The Moon, the largest and brightest celestial object in the night sky, has always been much coveted by humankind. The only natural satellite of the Earth, it has been a centre of attention for ages, more than any other heavenly body. It is expected that an understanding of the Moon may provide us a pathway to unravel the early evolution of our solar system and that of Earth.
After the failure of soft landing of the Lander of Chandrayaan-2 in 2019, within four years India has bounced back to the next lunar mission with robust technologies, enhanced redundancies, and better understanding. India’s third lunar mission, Chandrayaan-3 will shed light on a completely unexplored region of the Moon, its South Polar Region.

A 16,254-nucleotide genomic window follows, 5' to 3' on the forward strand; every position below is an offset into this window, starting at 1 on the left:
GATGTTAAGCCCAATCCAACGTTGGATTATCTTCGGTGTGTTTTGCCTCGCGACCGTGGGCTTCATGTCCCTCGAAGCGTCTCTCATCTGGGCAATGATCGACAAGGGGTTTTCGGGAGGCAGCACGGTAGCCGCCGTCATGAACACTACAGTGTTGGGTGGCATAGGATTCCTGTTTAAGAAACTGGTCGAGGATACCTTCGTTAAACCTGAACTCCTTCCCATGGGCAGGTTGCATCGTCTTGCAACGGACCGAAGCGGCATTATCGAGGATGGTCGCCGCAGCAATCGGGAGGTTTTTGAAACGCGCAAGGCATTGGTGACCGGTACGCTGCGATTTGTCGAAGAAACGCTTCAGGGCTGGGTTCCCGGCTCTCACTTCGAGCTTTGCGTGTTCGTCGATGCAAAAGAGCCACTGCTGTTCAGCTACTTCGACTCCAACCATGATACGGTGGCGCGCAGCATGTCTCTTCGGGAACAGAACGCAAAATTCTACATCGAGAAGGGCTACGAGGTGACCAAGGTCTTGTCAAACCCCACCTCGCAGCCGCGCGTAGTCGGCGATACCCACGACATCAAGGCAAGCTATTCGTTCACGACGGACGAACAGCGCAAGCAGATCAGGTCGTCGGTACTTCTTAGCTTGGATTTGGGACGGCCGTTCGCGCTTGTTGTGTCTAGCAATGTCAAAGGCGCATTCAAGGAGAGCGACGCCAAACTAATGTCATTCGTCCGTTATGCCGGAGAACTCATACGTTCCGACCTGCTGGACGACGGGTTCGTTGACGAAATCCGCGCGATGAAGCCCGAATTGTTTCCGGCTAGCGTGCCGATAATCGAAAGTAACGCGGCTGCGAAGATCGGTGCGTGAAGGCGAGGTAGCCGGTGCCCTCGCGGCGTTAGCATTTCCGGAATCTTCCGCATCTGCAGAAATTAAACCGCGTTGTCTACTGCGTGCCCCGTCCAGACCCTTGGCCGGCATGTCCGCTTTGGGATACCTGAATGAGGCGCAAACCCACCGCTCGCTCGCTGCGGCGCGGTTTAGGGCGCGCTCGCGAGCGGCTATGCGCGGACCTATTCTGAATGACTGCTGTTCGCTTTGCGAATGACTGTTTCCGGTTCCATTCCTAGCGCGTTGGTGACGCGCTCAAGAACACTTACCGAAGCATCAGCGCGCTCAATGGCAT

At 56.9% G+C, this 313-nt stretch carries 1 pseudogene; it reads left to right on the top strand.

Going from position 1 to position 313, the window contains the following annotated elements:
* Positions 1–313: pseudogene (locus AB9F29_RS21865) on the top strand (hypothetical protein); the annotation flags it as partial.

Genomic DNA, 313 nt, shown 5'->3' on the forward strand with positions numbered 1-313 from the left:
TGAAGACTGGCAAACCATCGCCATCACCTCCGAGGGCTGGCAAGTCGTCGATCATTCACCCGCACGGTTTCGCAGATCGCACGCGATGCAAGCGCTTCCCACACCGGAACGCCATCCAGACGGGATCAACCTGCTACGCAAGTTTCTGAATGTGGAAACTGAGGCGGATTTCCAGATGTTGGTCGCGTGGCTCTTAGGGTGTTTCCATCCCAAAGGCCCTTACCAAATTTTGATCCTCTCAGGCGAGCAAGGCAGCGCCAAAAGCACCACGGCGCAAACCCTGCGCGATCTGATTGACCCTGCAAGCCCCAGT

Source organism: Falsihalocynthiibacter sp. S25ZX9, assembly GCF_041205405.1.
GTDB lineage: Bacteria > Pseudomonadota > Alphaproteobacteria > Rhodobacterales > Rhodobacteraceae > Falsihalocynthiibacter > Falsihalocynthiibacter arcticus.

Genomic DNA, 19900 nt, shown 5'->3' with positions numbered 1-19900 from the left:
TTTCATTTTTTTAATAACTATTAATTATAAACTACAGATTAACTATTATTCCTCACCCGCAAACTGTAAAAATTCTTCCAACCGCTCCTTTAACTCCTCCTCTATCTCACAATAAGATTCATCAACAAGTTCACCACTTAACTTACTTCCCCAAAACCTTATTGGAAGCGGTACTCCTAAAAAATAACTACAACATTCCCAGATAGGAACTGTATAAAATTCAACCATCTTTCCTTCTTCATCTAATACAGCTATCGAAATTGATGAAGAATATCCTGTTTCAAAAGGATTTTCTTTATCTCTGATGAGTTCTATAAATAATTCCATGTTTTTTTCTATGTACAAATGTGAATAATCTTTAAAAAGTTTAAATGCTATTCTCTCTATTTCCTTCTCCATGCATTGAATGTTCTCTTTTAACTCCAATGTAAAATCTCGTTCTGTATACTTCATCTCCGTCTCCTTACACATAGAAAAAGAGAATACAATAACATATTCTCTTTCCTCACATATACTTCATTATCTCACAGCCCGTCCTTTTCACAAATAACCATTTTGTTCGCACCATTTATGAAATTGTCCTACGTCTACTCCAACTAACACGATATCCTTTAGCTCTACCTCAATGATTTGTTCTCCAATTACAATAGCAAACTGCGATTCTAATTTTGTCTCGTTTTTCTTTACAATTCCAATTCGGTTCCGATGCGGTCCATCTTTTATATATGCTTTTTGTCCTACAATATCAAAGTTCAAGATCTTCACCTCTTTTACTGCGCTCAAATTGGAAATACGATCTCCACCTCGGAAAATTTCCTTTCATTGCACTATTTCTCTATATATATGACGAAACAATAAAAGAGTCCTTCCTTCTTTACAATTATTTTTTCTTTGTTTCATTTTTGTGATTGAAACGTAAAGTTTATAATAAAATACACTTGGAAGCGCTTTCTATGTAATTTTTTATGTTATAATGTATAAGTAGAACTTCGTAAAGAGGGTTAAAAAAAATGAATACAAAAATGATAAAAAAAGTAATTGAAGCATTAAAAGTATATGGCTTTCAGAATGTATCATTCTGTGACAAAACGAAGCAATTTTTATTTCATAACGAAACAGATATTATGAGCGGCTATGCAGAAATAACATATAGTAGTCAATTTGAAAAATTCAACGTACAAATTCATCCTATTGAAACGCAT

Chandrayaan-1 was India's first lunar and highly successful mission. It was launched by PSLV-C11 on 22 October 2008 and was operational till 29 August 2009. Chandrayaan-1 discovered traces of water on the Moon – a path-breaking discovery in space science. Global imaging of the Moon was another major achievement of this mission.
India's second mission to the Moon, Chandrayaan-2 was launched on board GSLV Mk III (Geosynchronous Satellite Launch Vehicle, now renamed now as LVM III) rocket on 22 July 2019. While Chandrayaan-1 was designed for remote-sensing observations of the Moon surface, Chandrayaan-2 is a…read more on NOPR